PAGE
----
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Webb Canyon Chronicle

The Student News Site of The Webb Schools

Webb Canyon Chronicle

The Student News Site of The Webb Schools

Webb Canyon Chronicle

Webb humanities classes should emphasize current events more

Kathy Duan
An American Idea class discusses the ideas of freedom during the Cold War. However, as emails on STAS begin to rush into their inboxes about Webb’s new name, students’ attentions get diverted. There seems to be a sense of distance from the topics students learn about and their everyday lives.

Let us play a game of “Do you know this event?” The Boston Tea Party? Probably yes. The Nashville school shooting? Probably not. The New Deal? Probably yes. Julie Su’s nomination? Probably not. It’s not a coincidence that the two you probably do not know about are current events. 

On March 1st, President Biden introduced Su as his nominee for Labor Secretary after Martin Walsh’s departure. Su is supported by the Congressional Asian Pacific American Caucus and the National Education Association, the world’s largest labor union. Biden has strong beliefs in Su for the role because of her expertise in the field. 

“If in fact you are not picked for Secretary of Labor, I will be run out of town,” said President Joe Biden during his nomination speech for Su. 

Su’s past work contributed to Biden’s convictions. Serving as the deputy labor secretary, she headed California’s labor and workforce development agency and before that, she oversaw California’s labor enforcement. She was known for cracking down on garment factories, restaurants, car washes, and trucking companies for underpaying their workers. 

On March 11th, Julie Su became the Acting Secretary of Labor, making her the first Asian American cabinet secretary of the Biden administration. Considering that Su represents both Californians and Asian Americans, this should have been big news at Webb, right? Wrong. 

Upon asking many students about Julie Su, they expressed to me that they did not know much about her nomination, and many even stated that this was the first time they heard about it. 

“Honestly, I heard about Julie Su for the first time when you asked me,” Izzy Kim (‘24) said. 

Webb students’ lack of awareness of important news like Su’s nomination reflects a general lack of awareness young people have of news and current events. Though high school students across the country may have a similar issue, Webb’s environment definitely has its effects.  

“I feel like a lot of students here associate politics with academics,” Yvette Shu (‘23) said. “When Webb is already such an academically intense school, it’s hard to get conversations going because students just want to do things that take less effort. For example, students would much rather talk about Tik Tok or memes instead of what is happening in Congress.” 

Such an attitude has stifled the awareness of and conversations around the limited news stories that Webb students do know. Though we have activities like debate, these activities are ultimately a smaller part of the overall Webb curriculum.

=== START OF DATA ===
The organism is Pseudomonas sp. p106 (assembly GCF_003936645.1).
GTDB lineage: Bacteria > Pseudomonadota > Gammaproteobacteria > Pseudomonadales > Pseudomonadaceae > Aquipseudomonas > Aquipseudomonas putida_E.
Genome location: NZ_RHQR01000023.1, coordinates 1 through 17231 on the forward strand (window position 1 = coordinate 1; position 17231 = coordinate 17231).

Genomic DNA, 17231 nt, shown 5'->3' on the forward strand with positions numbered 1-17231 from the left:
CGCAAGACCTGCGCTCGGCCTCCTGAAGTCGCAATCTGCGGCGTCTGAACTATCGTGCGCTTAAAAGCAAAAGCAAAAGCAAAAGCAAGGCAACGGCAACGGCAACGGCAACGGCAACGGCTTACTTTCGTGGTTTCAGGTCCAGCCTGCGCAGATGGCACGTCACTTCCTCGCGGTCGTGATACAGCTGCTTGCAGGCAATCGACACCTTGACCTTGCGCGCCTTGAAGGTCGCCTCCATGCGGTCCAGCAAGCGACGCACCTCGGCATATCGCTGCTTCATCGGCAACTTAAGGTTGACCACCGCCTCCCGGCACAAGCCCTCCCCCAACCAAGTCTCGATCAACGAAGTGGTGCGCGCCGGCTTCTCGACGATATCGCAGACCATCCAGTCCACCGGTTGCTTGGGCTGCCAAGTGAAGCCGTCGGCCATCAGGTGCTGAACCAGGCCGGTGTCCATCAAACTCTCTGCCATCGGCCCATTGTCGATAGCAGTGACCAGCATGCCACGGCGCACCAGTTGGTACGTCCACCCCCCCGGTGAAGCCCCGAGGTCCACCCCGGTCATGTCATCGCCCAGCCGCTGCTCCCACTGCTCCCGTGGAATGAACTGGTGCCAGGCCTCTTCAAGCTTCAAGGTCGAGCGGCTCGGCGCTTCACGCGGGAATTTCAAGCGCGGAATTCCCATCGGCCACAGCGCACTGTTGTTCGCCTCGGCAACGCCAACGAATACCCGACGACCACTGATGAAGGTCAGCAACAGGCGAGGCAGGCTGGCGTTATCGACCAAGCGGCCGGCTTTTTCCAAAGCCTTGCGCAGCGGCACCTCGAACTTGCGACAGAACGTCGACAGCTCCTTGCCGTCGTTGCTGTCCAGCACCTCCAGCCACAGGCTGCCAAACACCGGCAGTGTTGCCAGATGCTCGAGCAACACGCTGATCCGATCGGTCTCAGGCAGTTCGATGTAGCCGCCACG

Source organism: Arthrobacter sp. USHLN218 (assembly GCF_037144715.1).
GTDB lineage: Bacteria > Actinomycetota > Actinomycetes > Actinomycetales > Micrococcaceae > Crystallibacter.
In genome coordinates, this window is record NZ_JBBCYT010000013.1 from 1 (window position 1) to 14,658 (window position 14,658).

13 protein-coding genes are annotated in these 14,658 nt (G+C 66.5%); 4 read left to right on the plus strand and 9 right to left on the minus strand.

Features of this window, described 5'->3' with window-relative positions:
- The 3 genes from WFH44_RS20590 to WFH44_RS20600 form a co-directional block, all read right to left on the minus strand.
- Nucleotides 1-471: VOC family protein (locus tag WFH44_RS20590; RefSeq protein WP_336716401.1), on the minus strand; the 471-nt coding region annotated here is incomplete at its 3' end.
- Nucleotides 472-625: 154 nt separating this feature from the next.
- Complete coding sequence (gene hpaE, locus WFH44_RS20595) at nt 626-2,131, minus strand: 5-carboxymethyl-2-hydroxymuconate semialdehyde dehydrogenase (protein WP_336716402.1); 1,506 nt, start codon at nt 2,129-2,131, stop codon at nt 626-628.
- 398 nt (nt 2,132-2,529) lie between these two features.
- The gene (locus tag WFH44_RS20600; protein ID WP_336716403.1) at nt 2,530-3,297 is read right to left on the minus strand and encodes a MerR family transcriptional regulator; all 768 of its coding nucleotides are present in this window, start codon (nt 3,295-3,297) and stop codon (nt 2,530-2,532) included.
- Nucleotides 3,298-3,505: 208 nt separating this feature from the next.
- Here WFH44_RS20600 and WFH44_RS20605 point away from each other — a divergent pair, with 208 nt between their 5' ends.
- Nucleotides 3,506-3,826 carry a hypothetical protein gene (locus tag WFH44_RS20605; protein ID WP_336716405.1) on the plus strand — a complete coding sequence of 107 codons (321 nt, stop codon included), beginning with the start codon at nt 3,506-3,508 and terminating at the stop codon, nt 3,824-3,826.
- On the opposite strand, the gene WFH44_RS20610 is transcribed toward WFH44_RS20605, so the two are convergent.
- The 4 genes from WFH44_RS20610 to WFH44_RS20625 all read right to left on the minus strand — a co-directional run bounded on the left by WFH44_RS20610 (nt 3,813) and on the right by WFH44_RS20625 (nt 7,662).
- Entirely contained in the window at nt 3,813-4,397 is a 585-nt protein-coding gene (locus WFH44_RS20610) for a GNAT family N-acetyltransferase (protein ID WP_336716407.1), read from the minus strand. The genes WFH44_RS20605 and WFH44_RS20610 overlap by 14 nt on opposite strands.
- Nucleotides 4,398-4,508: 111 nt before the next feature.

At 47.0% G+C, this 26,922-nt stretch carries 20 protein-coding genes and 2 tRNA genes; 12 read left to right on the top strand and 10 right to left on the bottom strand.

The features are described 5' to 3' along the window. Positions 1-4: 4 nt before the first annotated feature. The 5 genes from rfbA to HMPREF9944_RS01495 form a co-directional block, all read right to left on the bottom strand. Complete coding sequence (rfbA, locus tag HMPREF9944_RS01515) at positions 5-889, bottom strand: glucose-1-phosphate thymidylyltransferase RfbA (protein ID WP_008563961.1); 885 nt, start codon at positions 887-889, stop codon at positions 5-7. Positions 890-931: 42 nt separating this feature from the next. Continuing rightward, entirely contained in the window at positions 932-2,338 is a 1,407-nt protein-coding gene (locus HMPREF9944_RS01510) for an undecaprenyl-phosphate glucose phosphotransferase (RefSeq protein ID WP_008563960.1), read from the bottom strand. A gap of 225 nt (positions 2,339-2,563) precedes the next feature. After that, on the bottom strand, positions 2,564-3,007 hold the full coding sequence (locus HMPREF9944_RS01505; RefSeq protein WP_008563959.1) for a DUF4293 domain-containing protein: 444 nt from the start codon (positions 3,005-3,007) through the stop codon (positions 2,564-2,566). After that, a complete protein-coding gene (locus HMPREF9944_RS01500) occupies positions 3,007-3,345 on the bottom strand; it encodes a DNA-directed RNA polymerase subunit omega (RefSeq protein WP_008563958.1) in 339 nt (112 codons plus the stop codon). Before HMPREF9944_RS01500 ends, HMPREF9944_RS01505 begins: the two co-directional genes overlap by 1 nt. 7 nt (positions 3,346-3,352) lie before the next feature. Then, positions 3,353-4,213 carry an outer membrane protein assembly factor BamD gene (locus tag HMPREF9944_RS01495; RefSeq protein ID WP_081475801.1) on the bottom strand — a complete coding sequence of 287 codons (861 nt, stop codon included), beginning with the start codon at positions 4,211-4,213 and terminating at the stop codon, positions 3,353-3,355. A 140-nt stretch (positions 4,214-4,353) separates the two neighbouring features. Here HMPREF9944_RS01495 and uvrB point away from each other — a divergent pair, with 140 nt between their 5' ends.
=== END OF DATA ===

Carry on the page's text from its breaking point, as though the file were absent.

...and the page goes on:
The role the Humanities Department can play in helping students gain awareness is critical. Currently, most of the courses are history based. When students do not see or feel the effects of something, it is hard to care about it. Having debates about contemporary issues can help students learn more and most importantly, care about, the rest of the world by showing students the impact of what is happening. Without sparking interest inside the classroom where students spend the most time learning, it becomes harder to create conversations outside the classroom. Therefore, humanities classes should emphasize contemporary events and issues more. 

As the upcoming generation, it is time for us to step away from apathy and become more in tune with what is happening around us. 

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About the Contributor
Kathy Duan
Kathy Duan, Copy Editor
In both the classroom and at your local law firm, Kathy Duan (‘25) radiates an aura of unwavering positivity, always prepared to offer a listening ear or a supportive shoulder to those in need. Serving on the Honor Committee and contributing to the Webb Canyon Chronicle as a Copy Editor, Kathy showcases her dedication and dependability, readily addressing any questions from political theory and philosophy to the finer points of the Webb Canyon Chronicle’s style guide. During the summers of her sophomore and junior years, she immersed herself in an internship at a community law firm, deftly managing client communications. Beyond her legal pursuits, Kathy shines as a passionate debater, and is an integral part of the Webb debate team. Most notably, she founded a non-profit organization, Roundtable Debate Academy, that makes speech and debate classes more accessible. Apart from the newsroom, leadership, or debate, you may sometimes find Kathy at the pool practicing water polo with friends or in Fawcett Library researching the next big story in today’s political scene. As a passionate advocate for rectifying injustices around educational equality, Kathy dedicates herself to finding solutions constantly. The next time you walk by the Fawcett Library or take a nice stroll by Stockdale Center, be on the lookout for Kathy’s next big article! Favorite Song: "Passionfruit" by Drake

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